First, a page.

cabbage in pot

A skirt of yellow Sedum ‘Angelina’ brings sparkle to the composition and repeats the color of the mounding conifers (Chamaecyparis pisifera ‘Fiifera Aurea’).

Maybe cabbage isn’t so bad after all?

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The Art of Layering

untitled-62Some gardens remain deep in ones soul years after we have visited them. Such is the case with this breathtaking landscape in Woodinville, WA, designed by the homeowner Jim Guthrie.

In a world full of noise this oasis is a welcome relief. No jarring colors, no ‘look-at-me’ modern art (although there are some stunning yet understated sculptures), no trendy gabion walls, glass-topped fire pits or vertical succulent walls. Not even any flowers!

Rather, this Asian-inspired garden features layers of foliage in restful shades of green and gold with just a few burgundy accents, relying on contrasting textures and forms for interest.  Billowing waterfalls of soft yellow Japanese forest grass (Hakonechloa macra ‘Aureola’) are repeated around the perimeter, interspersed with evergreen shrubs such as David viburnum (Viburnum davidii). ‘Crimson Queen’ Japanese maple (Acer palmatum var. dissectum ‘Crimson Queen’) repeats this mounding form while introducing finely dissected burgundy foliage to the color tapestry.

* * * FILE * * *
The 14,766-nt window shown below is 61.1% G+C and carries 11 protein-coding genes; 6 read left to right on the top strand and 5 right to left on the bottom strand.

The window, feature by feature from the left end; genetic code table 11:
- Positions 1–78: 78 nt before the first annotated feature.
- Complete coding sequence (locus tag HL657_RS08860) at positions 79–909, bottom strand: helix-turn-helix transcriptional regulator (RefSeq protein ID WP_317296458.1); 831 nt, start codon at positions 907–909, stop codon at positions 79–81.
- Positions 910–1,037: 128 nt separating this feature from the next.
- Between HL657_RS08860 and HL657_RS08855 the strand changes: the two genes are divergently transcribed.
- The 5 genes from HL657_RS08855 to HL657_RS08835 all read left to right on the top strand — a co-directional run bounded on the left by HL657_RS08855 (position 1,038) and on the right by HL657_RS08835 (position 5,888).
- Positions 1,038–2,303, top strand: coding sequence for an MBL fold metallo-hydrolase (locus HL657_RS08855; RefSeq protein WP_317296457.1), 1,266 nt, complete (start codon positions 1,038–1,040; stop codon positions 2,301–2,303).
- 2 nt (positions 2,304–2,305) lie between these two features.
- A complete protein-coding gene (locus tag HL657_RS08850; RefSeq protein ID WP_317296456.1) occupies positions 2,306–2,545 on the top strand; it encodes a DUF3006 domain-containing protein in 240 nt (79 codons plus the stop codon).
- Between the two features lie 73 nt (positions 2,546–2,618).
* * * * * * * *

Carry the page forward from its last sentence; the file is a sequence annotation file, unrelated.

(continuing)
Stands of ‘Green Groove’ bamboo (Phyllostachys aureosulcata ‘Spectabilis’), restrained in a rhizome barrier and smaller conifers form the vertical middle tier while the backdrop is provided by native trees such as Western red cedar (Thuja plicata) and Western hemlock (Tsuga heterophylla). In the foreground (right) the bright green foliage of a katsura tree (Cercidiphyllum japonicum) rustles in the breeze and promises a candy apple fragrance come fall.

This is a subtle beauty that does not apologize for its lack of psychedelic bistro sets or extravagant floral displays. This is the essence of good design – and it is all about the foliage.

You can learn more about this inspiring garden in our book Fine Foliage.

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Beauty and the Beast

IMG_9353This is a tiny corner of the very first garden I designed professionally and it is still one of my favorites. Ironically the fabulous combination shown here, is actually one that the homeowner created!

Why It Works

I planted a group of the variegated ‘Little Heath’ andromeda at the base of a dogwood tree imagining the pretty color echos between this delicate foliage and the white flowers/ red fruits of the tree. While that was certainly attractive it wasn’t until these monster-sized chocolate colored leaves were added as a backdrop that the vignette really came into focus. The burnished tones of the ‘beast’ seem to enhance the rosy tints of the ‘beauty’ perfectly and there is no doubt that the dramatic difference in leaf size plays a key role in the success of this duo.